A Flowery Branch man accused of slashing postal van tires and spray-painting the city’s historic caboose with anti-police sentiments was sentenced to five years of probation and mental health treatment, according to court documents.
Anthony James Cirone, 22, was indicted on six counts of interference with government property and vandalism to a place of worship. He entered a negotiated plea deal Feb. 2, and Superior Court Judge Kathlene Gosselin sentenced him to five years on probation.
In early November, Cirone was charged with spray-painting “F— Police” and “F12,” a slang abbreviation of the former, on U.S. Postal Service vans, the city’s red caboose and other places around town.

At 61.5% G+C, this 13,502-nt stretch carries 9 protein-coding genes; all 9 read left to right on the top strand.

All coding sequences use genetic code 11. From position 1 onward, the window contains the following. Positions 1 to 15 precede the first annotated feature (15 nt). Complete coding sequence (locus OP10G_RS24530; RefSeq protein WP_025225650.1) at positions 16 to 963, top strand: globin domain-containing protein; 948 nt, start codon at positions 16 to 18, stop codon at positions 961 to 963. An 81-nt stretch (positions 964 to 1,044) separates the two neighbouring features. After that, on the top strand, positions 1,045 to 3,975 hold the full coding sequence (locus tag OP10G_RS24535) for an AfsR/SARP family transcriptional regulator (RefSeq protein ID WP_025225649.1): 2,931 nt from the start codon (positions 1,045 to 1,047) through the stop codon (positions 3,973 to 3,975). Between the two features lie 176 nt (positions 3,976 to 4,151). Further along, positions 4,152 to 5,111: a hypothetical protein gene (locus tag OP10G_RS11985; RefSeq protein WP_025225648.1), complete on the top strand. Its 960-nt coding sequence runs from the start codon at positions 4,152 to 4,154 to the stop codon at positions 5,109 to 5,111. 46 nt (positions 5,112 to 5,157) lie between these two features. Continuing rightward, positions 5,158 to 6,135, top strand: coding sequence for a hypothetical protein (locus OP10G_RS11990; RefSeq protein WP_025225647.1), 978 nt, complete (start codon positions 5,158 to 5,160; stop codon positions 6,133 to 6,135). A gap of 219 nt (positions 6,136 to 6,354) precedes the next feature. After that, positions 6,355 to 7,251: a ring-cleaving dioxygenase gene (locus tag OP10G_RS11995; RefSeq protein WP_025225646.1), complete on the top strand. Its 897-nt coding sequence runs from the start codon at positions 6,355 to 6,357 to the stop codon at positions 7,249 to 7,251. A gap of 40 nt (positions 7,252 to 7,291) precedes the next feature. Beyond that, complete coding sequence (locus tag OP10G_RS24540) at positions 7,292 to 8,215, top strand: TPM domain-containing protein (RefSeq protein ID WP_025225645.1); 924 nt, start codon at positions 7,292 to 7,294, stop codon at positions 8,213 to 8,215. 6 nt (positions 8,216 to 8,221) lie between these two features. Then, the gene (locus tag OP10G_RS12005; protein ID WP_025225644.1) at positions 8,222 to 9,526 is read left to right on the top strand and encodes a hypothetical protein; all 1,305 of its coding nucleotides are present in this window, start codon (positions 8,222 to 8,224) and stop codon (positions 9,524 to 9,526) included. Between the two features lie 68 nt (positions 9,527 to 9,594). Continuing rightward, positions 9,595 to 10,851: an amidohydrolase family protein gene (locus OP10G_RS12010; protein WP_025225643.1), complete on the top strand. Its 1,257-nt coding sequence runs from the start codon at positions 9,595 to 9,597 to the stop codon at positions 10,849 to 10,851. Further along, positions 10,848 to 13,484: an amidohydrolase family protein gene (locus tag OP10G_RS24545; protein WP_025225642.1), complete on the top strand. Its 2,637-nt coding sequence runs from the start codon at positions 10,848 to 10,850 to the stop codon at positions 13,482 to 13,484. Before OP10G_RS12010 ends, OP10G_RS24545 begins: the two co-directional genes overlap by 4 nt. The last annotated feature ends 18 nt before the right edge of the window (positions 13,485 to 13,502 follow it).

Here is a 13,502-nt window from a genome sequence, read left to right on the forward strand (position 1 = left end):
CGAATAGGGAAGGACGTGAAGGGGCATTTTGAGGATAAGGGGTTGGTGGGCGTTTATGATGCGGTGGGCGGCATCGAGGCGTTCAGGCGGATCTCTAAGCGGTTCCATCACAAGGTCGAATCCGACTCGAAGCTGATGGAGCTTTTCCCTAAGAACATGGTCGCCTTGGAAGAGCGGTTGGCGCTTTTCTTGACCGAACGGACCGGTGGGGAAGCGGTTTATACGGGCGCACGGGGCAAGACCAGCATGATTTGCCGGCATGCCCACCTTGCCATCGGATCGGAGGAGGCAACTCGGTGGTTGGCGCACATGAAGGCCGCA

Other areas spray-painted included the back of the gymnasium of First Baptist Church of Flowery Branch, and Cirone was also charged with spray-painting two “X” marks on the entrance signs for the Waterstone subdivision.
Cirone was caught when Flowery Branch Police Chief Chris Hulsey and others were doing surveillance Nov. 8.
Gosselin ordered that Cirone enter mental health treatment with Avita Community Partners or a similar provider, follow these treatment recommendations and take prescribed medications.
The judge also said Cirone will be on probation’s mental health caseload.
When reached for comment, defense attorney Jake Shapiro said there was not much to discuss other than being “happy with the outcome.”
Shapiro said he was grateful for the cooperation with the prosecution and that Cirone is “able to get the mental health treatment he needs.”
Cirone was also ordered to pay restitution to the city of Flowery Branch, First Baptist Church of Flowery Branch and the Waterstone HOA in amounts of $2,500, $1,250 and $400, respectively.